Why do we favor escapism over personal growth? It’s quite simple, really. Because it’s easier and far more comfortable. But we all know what happens over time when we favor what is comfortable over doing what is needed or right.
Escapism can bury unwanted feelings and longings deep under the surface for a short while, giving us the false promise of happiness or relief now, in the short-term, but it leaves us unsatisfied in the long-term. It is a lie because it makes promises that it does not deliver.
When you hold beach balls under water, do they go away? No. What happens to them? They burst upward to the surface, creating a big splash! Your health and well-being are no different. You can try and hold all these things under that need your attention, but inevitably, at some point soon, you will be faced with them in a way that you won’t like. This not only disrupts your own life. It disrupts the lives of everyone close to you.
“I find it fascinating that most people plan their vacations with better care than they plan their lives. Perhaps that is because escape is easier than change.”― Jim Rohn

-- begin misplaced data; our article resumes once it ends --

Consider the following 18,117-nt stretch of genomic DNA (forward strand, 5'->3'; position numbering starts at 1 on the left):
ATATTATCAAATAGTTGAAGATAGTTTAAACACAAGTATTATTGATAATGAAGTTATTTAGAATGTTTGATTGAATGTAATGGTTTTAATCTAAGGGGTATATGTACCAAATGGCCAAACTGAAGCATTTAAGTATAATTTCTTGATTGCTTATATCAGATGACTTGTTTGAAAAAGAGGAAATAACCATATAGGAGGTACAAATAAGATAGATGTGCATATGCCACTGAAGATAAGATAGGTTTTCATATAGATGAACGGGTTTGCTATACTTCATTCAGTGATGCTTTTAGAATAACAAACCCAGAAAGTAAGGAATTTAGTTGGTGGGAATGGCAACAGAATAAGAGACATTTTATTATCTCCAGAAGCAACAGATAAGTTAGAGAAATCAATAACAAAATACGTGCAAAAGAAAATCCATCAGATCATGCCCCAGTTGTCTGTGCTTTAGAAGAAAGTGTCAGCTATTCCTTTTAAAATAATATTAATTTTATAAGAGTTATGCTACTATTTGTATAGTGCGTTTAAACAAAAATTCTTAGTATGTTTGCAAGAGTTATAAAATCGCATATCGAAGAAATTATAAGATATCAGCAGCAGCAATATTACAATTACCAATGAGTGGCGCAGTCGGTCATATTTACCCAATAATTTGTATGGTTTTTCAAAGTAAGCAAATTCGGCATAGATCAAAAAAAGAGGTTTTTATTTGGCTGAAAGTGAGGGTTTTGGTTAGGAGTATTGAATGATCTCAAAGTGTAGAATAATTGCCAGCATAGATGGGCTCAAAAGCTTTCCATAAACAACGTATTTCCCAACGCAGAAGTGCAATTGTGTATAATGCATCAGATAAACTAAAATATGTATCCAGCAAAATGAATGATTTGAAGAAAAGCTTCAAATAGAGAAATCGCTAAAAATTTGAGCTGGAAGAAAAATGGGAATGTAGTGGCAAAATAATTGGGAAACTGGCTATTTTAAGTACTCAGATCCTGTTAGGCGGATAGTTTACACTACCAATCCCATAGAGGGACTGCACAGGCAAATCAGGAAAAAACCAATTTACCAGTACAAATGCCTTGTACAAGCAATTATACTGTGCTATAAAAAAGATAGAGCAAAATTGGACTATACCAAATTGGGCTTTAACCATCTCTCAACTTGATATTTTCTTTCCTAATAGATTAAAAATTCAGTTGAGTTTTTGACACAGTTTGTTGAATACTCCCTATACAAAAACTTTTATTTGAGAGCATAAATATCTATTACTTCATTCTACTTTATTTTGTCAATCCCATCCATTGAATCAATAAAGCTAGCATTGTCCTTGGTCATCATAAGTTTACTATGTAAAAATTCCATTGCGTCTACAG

Is the next vacation REALLY going to give you the peace you’re after? Is it going to fix anything, other than to give you some temporary relief? If the temperature on the stove does not get turned down, you can keep taking the pot off that stove once or twice a year, after it has been boiling over, but it never fixes the problem when that same pot goes right back onto that same burner, at that same temperature. This is not to say vacations are useless. Only to say that vacations are one of the many ways we seek to escape. There is a promise given behind it, and this promise brings with it an expectation – “I just need to get away and get a break!” Ok. Then what?
What are some other ways we like to escape? Hobbies, keeping our brains preoccupied as often as possible with no quiet or alone time, addictions, thrill seeking adventures, etc.
Avoiding our problems does not serve us in the long run. It only prolongs the symptoms and allows them to worsen as they grow over time. The only way out is through! We must face-into our struggles and pain. We must recognize our needs and honor them.
Our bodies are just like our car dashboards. Pain (emotional or physical) serves as an indicator of a problem. Something that needs our attention. In this way, pain can be a gift to us. How will we respond to these flashing lights on our dashboard? That is the ultimate question. Removing the fuse from the fuse box will get the check engine light to go away, but when the head cracks on that engine you will wish that you had serviced it instead of ignoring it.